Saturday 22 January 2022

Saturday 22nd January - Books to last a whole year

 For several years now I have always had a book that I read slowly, over the course of the whole year.

 The first time this happened, I was reading ‘The Cloister Walk by Kathleen Norris. This is a series of essays, written through twelve months, beginning in September, during a time when she was exploring monastic traditions and recording how she responded to them as a frequent visitor to various monasteries. Maybe a bit niche, but fascinating, not only for the spiritual insights, but also for the richly poetic writing. I was torn between wanting to follow her journey and also needing to take time to reflect and savour the words, so I decided to keep pace with her over the course of the months. 

After this I was hooked on the idea of a book as companion for a year. Here are a few that I have already followed in this fashion.

‘The Almanac - a seasonal guide’ is compiled by Lia Leendertz. She writes a new version every year, with nature notes, gardening notes, recipes, phases of the moon and stars, tide tables, and more for every month. I love the illustrations; delicate black and white drawings scattered through the text.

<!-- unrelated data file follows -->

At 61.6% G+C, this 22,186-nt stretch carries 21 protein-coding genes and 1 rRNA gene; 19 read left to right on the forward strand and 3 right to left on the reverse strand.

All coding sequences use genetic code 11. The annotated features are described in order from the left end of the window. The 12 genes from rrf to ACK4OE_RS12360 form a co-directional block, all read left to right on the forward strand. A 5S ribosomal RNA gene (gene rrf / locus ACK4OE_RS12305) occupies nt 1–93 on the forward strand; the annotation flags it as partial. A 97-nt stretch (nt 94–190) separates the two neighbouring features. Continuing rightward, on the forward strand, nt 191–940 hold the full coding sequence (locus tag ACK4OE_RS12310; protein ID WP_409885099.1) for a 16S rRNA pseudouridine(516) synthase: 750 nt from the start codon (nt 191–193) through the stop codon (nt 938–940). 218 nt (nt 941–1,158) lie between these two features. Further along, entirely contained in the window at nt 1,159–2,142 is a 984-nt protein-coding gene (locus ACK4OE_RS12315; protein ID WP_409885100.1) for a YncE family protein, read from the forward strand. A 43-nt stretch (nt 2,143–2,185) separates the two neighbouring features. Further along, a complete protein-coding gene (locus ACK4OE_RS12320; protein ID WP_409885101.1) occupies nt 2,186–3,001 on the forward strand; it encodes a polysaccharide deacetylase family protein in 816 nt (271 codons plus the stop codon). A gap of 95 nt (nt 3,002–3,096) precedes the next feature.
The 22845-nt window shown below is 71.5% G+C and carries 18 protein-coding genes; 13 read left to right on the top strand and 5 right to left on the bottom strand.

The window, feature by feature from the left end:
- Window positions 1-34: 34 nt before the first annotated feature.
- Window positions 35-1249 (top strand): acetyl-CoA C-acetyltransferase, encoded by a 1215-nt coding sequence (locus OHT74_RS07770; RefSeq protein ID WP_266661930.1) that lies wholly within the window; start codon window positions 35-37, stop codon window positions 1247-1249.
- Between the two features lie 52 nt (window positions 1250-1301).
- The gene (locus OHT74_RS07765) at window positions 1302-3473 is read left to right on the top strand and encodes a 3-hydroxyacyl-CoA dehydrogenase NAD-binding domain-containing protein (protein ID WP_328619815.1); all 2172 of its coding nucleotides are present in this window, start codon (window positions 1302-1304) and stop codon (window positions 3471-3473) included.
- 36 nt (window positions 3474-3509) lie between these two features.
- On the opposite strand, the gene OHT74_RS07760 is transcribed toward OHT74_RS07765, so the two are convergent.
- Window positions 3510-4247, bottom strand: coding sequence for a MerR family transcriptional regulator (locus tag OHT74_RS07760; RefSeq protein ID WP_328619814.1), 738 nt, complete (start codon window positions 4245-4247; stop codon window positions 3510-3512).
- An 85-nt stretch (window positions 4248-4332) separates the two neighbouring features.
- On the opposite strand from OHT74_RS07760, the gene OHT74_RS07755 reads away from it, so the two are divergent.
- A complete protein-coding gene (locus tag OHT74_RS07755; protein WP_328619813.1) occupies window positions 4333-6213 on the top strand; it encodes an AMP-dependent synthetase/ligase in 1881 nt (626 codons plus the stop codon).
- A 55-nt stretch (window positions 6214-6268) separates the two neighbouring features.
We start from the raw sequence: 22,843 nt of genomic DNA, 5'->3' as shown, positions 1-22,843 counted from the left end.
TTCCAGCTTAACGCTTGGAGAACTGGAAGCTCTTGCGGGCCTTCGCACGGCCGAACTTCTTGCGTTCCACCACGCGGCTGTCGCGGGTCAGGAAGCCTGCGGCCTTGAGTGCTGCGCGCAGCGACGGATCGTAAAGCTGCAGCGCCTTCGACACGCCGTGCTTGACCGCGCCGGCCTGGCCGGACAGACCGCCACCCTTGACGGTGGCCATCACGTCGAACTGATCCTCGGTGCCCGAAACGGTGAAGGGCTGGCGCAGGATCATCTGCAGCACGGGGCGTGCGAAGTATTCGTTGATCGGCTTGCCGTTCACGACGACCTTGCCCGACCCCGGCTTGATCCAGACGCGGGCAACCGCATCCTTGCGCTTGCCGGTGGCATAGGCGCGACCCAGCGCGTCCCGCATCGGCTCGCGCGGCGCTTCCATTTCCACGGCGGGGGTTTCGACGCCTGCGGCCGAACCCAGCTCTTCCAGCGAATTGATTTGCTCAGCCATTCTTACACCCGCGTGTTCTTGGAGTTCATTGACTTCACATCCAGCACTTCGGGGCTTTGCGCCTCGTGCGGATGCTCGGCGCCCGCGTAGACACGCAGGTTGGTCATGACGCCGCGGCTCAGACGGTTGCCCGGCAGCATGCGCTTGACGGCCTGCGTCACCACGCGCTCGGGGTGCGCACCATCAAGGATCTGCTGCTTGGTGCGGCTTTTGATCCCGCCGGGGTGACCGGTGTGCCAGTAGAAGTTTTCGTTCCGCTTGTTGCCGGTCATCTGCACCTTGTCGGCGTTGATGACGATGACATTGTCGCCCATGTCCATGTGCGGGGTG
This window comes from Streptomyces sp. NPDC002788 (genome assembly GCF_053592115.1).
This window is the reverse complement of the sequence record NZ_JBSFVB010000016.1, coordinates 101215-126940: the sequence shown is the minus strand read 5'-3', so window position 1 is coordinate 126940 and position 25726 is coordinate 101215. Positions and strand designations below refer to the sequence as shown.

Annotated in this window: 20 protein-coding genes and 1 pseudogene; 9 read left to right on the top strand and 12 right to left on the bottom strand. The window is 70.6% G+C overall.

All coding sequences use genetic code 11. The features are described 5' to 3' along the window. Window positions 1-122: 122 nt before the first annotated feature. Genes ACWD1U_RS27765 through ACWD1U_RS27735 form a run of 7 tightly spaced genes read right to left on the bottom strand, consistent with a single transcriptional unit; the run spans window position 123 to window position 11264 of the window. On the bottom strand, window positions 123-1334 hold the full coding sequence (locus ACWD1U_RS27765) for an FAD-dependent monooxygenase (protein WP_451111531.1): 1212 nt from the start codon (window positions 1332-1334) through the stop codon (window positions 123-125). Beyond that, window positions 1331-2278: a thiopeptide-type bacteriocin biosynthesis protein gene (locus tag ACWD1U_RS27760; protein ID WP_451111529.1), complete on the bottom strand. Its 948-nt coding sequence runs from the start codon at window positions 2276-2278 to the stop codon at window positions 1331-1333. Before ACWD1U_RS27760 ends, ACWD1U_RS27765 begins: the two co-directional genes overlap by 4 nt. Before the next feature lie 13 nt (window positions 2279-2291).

‘One Woman’s Year’ by Stella Martin Currey, originally published in 1953. Each It is an engaging mixture of anecdotes, stories in which her family makes an appearance, recipes, anthology of prose and poems from a time when life was very different to today. The cover is plain grey, like most Persephone Books, so I have taken the illustration from the publisher’s website,  which is well worth a visit if you can't get to the shop in Bath. Although I have seen some of their books for sale in various bookshops.

I have promised that I will constrain myself to buying just one book, and no more, per month from them this year. Of course, that doesn’t include any secondhand bargains that I might trip across! 

‘The Wild Remedy’ by Emma Mitchell, through the year. This is the account of how being out and about in woods and fields helps her overcome the deep and dark depression that threatens to overwhelm her every Winter. Just looking at the photographs and illustrations inspires me to go outside and look at what is growing.

This year I have bought ‘The Country Life Cookery Book’ by Ambrose Heath, illustrated by Eric Ravilious and originally published in 1937. Food cookery was very different back then.


I was given ‘A Year Unfolding – A Printmaker’s View’ by Angela Harding just before Christmas. She records the view from her studio window through the seasons with a commentary, so that is also keeping me company this year.

 Those two books should have been enough, but I have just spotted ‘The Morville Year’ by Katherine Swift for sale on a secondhand book seller’s site for the ridiculous price of just a couple of pounds, including delivery. Too good to miss! 





  1. It's a very good idea! I do like this idea. I need to start reading my Oswald Chambers, 'My utmost for his highest again' as I enjoyed that as a daily book!
    I like the Wild remedy one as an idea!

  2. I will pursue some of these ideas.